There are several steps in preparing and mobilising your data sets. The sections below provide only a brief overview of these steps and aims at assisting you to locate the comprehensive guides prepared by GBIF and are available via their website. If you require advice or assistance on any part of mobilising your data please contact us.
A first key step to mobilising your data is to identify which biodiversity datasets you can mobilise through GBIF. By working through each dataset you will have information accessible for the subsequent steps. It will also make it easier to reach out to us for help should you need any.
When identifying datasets there are several things you should consider. Key considerations:
- Is the dataset relevant to GBIF’s scope and objectives?
- Does the dataset fit one of the classes of dataset accepted by GBIF? For digitised resources, these are based around a central core, being one of Occurrence, Checklist or Event. For undigitised resources it is possible to create ‘metadata-only’ dataset.
- What are the Intelluctual Property rights on the dataset?
- Do you have the authority to publish the data? Or will the publication of the dataset require prior approval from another person(s) and/or organisation(s)?
- Is the dataset able to be published under a CC0, CC BY or CC BY-NC license?
- Should the dataset be published with open access?
- Does the dataset contain sensitive or personal information?
- Could some data be generalised or removed to protect sensitive components whilst still maintaining value to data users?
Secure institutional agreements
Once you decide to share data through the GBIF network, and have identified suitable datasets, you will need obtain the necessary agreements from your institution to publish the data on behalf of the institution.
GBIF only accepts data published by organisations, therefore individuals wishing to publish data need to work with an affiliated organisation or consider submitting a data paper to an appropriate journal.
Register as a data publisher
To be able to publish data to GBIF your organisation needs to register as a data publisher. This involves reviewing the data publisher agreement then completing an online registration form and receiving an endorsement from a Participant Node – for organisations within Aotearoa New Zealand the request for endorsement will normally be sent to GBIF-NZ. Endorsement guidelines are available on the GBIF website that explain the rationale and criteria used to endorse data publishers.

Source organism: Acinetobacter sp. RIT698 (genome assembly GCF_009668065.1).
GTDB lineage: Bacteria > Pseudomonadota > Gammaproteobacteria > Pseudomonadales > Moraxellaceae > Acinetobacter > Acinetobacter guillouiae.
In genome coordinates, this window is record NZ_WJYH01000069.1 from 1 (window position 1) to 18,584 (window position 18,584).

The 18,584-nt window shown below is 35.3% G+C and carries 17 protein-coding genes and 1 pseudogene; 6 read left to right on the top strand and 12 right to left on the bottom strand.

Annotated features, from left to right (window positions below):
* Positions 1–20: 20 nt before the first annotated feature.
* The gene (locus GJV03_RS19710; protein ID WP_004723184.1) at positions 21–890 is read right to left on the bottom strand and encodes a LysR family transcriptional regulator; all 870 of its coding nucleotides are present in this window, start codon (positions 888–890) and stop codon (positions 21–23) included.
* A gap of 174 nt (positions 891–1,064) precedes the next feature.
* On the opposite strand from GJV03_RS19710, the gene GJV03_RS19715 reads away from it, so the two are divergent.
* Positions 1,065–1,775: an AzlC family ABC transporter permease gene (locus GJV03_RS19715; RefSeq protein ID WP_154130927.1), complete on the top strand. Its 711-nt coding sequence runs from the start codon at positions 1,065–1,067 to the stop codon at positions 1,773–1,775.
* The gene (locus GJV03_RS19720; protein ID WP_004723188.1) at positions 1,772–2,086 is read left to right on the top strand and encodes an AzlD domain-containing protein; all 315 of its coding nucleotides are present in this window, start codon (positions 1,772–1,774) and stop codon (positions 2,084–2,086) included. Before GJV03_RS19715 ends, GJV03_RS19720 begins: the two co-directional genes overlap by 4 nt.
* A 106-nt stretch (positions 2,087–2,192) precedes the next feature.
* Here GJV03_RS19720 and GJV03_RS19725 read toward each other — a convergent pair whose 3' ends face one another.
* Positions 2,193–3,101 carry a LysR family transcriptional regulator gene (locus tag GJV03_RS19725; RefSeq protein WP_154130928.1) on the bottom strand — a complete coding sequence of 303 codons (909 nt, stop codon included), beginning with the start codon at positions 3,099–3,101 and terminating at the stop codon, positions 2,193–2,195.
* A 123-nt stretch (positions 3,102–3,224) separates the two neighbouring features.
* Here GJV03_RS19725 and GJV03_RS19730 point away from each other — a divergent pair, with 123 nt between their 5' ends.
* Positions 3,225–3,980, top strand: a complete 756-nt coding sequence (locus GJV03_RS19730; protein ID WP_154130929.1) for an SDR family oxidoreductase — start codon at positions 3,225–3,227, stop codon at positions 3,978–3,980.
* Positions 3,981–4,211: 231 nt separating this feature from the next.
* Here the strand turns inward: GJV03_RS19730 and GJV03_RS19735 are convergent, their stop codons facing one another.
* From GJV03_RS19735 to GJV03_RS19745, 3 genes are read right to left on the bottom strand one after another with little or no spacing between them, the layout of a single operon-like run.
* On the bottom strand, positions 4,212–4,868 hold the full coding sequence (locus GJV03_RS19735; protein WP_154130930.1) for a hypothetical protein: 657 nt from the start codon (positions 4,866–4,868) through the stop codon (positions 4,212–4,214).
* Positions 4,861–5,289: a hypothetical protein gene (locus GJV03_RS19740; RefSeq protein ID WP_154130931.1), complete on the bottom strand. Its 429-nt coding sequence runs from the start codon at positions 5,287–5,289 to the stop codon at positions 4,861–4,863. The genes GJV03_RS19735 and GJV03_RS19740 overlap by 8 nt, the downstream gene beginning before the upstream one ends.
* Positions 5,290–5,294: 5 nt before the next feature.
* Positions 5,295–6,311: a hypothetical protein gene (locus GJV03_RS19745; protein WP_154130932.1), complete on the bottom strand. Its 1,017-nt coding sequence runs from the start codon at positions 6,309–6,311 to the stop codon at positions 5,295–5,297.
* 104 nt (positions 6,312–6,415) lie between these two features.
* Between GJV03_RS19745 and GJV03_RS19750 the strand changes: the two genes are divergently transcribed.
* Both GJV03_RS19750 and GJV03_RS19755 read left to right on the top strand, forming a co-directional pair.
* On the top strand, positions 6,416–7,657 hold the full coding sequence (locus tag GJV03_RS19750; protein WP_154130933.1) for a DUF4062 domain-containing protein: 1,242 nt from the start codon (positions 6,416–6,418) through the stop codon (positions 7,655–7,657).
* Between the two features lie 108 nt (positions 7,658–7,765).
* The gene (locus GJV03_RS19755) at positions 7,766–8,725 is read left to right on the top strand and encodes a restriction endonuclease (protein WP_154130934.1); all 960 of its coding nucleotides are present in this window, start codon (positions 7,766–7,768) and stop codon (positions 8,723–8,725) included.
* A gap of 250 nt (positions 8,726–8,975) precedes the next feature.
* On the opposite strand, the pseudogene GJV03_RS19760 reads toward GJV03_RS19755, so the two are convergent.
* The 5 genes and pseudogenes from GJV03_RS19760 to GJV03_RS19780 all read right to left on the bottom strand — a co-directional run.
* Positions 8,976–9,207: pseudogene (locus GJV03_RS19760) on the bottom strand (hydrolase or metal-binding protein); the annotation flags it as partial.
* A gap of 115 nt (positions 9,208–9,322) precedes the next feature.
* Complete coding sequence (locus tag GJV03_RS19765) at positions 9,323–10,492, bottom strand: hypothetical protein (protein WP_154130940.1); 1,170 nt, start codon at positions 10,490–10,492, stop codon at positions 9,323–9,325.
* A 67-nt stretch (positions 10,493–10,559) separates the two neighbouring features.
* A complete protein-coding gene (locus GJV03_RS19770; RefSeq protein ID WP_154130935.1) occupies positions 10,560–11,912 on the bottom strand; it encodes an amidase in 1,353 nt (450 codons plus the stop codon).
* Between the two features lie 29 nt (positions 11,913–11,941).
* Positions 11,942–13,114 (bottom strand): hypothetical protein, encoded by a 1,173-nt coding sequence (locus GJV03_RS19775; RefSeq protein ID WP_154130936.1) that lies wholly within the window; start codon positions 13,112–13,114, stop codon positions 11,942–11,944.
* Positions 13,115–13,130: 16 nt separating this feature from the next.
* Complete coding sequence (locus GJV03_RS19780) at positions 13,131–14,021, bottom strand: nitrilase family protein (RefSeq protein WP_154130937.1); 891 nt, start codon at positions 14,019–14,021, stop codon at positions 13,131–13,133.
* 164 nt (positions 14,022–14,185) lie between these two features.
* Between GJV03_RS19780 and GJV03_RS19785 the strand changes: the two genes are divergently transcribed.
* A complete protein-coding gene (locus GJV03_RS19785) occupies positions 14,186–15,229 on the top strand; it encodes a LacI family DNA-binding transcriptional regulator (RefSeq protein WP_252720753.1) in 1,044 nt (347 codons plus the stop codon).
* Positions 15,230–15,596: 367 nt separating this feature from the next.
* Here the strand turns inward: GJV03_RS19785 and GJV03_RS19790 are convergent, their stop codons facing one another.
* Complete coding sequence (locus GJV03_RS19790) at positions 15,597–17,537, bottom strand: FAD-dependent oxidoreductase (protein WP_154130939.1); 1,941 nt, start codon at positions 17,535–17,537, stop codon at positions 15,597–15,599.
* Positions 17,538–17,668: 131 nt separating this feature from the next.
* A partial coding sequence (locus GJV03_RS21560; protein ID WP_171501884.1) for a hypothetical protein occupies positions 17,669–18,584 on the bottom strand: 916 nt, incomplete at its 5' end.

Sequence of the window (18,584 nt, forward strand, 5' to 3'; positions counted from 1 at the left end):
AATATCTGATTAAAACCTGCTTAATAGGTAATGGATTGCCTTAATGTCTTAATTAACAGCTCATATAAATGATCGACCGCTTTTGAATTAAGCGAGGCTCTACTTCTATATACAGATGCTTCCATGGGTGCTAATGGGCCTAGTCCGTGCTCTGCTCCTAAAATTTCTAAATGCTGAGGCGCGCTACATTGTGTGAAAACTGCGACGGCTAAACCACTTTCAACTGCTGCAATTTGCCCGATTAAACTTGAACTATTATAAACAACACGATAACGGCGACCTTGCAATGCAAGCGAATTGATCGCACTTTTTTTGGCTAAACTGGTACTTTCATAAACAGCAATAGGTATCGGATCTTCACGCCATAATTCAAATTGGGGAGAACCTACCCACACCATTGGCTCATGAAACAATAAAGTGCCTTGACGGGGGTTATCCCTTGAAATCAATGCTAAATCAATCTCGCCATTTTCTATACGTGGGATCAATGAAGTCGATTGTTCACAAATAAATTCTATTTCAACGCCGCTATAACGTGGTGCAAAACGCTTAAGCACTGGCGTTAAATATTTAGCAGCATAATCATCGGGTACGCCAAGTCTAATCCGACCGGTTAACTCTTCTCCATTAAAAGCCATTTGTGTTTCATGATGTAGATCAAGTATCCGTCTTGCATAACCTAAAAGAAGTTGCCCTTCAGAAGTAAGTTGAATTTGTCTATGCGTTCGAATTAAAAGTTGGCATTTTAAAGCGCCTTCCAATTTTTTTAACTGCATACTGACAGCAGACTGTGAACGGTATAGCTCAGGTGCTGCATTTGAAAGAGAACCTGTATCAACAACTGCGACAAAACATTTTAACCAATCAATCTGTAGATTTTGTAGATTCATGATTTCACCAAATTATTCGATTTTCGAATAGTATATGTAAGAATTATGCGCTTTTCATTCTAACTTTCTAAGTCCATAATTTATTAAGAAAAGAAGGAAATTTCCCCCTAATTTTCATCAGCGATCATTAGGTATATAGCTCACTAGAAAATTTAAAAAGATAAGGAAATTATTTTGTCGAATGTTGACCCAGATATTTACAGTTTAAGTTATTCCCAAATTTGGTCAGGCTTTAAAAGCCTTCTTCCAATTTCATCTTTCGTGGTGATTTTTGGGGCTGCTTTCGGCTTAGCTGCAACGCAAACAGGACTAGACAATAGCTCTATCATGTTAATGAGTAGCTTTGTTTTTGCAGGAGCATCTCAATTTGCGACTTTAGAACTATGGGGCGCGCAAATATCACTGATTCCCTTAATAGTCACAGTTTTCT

The online registration form asks for information such as your contact details, what type and how you plan on mobilising the datasets, and whether you require assistance to publish your data.
Publish your data
To publish data to the GBIF network, data holders will need to prepare their dataset(s) and accompanying metadata, and set up a publishing process.
The most common method of publishing data is to use GBIF’s Integrated Publishing Toolkit (IPT). Once setup, IPT provides easy to follow webpages to help you create metadata for each resource, map your data to Darwin Core (and other relevant standards when required), and to publish your data to a Darwin-Core Archive that can be harvested and processed by GBIF.
Other publishing arrangements are also available, such as having your data hosted or using the GBIF API.
Preparation of a dataset requires mapping the dataset to the appropriate standard (usually Darwin Core). Depending on the structure of your data, this may require multiple steps, and even content editing, before the data can be mapped to the standard.
GBIF has many resources avaliable online to guide you on mapping publishing your data. We have highlighted a selection of these in Standards and tools.
Maintaining your dataset
When preparing your data set for publication you should also consider how it will be maintained over time. For example,
- Will there be a need to update the accommpanying metadata (e.g., contact details)?
- Will the dataset be static (i.e., no new records added) once it has been published? Or will new or update records be added over time?
- How will you respond to any data quality issues that are raised by data users or which are identified through data processing?
- How will you respond if there are changes to the data standards, particularly if they enhance the quality and utility of your data?